By the eighth inning, each team had only two hits.  And both teams had issued five walks each by the time the ninth inning began.  Several fans left in the stands appeared to be struggling to keep themselves upright.

As the yawns continued and the Phillies offense snoozed, even my cat fell asleep.  But a 0-0 ballgame is no time for a cat nap!

So in the 9th inning, Shane Victorino walked and Domonic Brown got his second single of the night.  A sac fly moved them into scoring position.  So with two outs, Ben Francisco stepped to the plate, determined to wake up all the sleepy fans in the stands.  He smacked an RBI-single to left for the walk-off win.

The Phillies just barely pulled off a 1-0 win to open this home stand.  And now, because it took them nine innings to wake me up, I will not be able to sleep for hours.  But when I finally do, at least I will have pleasant dreams ;o)

Cole Hamelspitches tomorrow!  And with any luck, the offense will join him in the effort; game time is 7:05pm.

Photos by Jenn Zambri Photography

*Read more about the Phillies at my other home page, Phightin’ Phils Phorum in the MTR Media network*

More Injuries & a Blow-Out Loss

This has not been a good couple of days in the injury department for the Phillies.  Here is a quick look at the damage:

Jose Contreras was placed on the disabled list for the second time this season with elbow inflammation.  Lefty Juan Perez was called-up from the Triple-A Iron Pigs to take his roster spot.  Perez played for the Pirates in 2006 & 2007 for a short time, but has spent most of his seven-year career in the minors.

– The Phillie Phanatic suffered an injury as well.  While entertaining atop the first base dugout at an Iron Pigs game, the Phanatic was hit in the neck with a foul ball.  For the Phanatic’s best friend Tom Burgoyne, the neck area was actually Tom’s face.

The Phanatic went to the hospital; I am not sure whether they called a doctor, a veterinarian or an environmental biologist, but the Phanatic will not be joining Contreras on the DL.  He should be ready for the weekend series at CBP.

– And finally, Roy Oswalt was pulled from today’s game against the Cardinals after two innings where he allowed four runs.  After about one out in the second, Oswalt began teetering sideways off the mound after his delivery.  It got worse as the inning went on, where he began hopping and stumbling after pitches while grabbing his lower back.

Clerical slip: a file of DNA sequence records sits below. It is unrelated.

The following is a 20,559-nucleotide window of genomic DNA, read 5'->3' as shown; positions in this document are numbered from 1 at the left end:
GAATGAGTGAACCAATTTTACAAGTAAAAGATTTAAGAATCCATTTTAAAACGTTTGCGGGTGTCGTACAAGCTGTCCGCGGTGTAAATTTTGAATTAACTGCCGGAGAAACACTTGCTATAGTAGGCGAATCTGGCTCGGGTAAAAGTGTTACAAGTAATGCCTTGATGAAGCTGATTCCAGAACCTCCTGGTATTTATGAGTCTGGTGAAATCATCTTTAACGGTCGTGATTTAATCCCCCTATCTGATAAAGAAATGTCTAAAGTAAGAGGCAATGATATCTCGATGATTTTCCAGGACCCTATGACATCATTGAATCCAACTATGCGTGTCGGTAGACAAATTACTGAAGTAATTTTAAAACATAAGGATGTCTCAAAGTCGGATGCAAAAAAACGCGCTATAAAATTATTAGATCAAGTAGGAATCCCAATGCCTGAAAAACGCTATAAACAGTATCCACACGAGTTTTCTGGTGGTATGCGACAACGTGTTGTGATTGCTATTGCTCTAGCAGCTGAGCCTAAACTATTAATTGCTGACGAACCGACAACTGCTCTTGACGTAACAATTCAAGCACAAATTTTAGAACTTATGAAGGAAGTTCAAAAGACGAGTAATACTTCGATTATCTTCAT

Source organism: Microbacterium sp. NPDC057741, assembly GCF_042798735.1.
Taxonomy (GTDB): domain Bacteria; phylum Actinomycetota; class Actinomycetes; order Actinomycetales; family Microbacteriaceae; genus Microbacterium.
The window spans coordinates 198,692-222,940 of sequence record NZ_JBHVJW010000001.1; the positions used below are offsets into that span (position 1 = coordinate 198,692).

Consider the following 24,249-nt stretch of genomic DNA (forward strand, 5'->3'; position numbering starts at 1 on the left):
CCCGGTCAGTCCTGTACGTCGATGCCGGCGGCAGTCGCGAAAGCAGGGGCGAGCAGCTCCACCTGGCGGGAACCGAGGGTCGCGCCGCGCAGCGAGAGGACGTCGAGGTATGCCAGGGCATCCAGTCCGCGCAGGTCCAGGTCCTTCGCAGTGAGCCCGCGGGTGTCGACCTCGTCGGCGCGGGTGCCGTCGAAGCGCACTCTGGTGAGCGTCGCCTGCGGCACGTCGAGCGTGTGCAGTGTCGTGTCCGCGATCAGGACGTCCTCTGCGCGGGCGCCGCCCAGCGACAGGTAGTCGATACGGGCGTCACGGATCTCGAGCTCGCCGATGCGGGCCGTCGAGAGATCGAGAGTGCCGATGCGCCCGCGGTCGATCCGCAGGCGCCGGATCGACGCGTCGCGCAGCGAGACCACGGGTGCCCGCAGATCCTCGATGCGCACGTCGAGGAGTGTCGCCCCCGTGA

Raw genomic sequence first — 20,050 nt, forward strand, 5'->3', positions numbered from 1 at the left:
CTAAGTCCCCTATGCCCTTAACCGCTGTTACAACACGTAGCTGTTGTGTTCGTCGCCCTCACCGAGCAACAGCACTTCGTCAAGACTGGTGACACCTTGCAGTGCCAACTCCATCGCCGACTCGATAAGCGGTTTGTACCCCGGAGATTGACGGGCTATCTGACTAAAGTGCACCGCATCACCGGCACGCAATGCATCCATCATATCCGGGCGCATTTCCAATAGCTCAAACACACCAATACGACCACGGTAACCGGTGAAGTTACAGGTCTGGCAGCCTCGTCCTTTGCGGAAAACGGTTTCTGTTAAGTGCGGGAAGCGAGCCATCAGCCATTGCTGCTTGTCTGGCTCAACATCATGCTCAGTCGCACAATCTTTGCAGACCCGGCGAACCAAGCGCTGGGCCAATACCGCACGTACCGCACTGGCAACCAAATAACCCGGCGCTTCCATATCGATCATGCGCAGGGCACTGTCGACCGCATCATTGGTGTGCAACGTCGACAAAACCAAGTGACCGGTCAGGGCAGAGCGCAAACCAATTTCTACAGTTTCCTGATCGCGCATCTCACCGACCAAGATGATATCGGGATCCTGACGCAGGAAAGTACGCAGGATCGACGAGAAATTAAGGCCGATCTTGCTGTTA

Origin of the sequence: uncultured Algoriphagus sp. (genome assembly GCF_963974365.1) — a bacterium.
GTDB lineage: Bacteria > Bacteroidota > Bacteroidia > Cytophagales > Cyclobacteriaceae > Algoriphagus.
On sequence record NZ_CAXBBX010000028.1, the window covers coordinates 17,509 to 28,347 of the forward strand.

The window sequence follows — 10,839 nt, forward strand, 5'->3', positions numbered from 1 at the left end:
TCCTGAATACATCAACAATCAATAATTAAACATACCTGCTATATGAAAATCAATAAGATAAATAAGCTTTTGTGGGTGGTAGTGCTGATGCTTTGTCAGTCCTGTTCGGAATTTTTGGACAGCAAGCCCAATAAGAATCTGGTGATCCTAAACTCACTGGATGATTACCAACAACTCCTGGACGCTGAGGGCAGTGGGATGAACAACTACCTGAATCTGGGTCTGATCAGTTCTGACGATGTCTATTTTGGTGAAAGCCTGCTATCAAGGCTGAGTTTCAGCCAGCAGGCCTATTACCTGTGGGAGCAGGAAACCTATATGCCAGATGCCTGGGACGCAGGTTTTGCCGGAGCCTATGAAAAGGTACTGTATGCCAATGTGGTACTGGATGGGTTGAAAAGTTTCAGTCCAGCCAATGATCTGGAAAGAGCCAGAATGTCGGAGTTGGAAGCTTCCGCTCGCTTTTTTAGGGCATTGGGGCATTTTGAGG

Why no one else saw this is curious.  I was screaming at the TV, but sadly, no one heard me ;o)  Oswalt was left in to finish the inning and reports are that he has back spasms.

I suppose the spasms are no surprise; Oswalt has a history of back issues and has been on the DL once already this season with the same issue.  In his last four starts, Oswalt has allowed 15 runs in only 21.1 innings.

As for the new bullpen piece, Perez pitched the seventh and walked two batters, but did not allow a run.  Kyle Kendrick pitched the 3rd-6th innings and gave up two runs, adding to Oswalt’s four.

So with 6 runs, the Cardinals were ready to run away with the game as the Phillies offense was lulled to sleep.  It did matter too much though as Danys Baez put the game well out of reach for the Phillies in the 8th inning.  He walked in a run, gave up a 3-run homer and ended up with six earned runs handed over to the Cards.  You could say he added insult to all the injuries.

The Phillies went down in flames by a score of 12-2.  They travel back home tonight to go back to Interleague play.  The Athletics are first on the schedule; Vance Worley will pitch at 7:05pm.

An NL East Update

This has been a weird week overall for the NL East.  First, the Marlins manager Edwin Rodriguez suddenly quit after the Fish went on a real bender, losing 18 of 19 games in the month of June.

Not to be outdone, the Nationals manager Jim Riggleman one-upped Rodriguez.  After the Nationals WON 11 of their last 12 games, the opposite of the Marlins month, Riggleman gave the Nats an ultimatum.  He told his GM in a meeting they needed to extend his contract then and there or he would not get on the bus for the Nats next game.

Riggleman quit, just like that.  And just like that, he will probably never work in baseball again.  Who in their right mind would hire a guy who just quits when he does not get his way?  It was unprofessional and just plain stupid.  I do not care how disrespected he felt that his contract was not extended sooner.  If the team felt it should wait until the end of the year, then he should have just waited it out.  Abandoning his team like that is just wrong.   Nats fans should be livid.

 

Photo by Jenn Zambri Photography

*Read more about the Phillies at my other home page, Phightin’ Phils Phorum in the MTR Media network*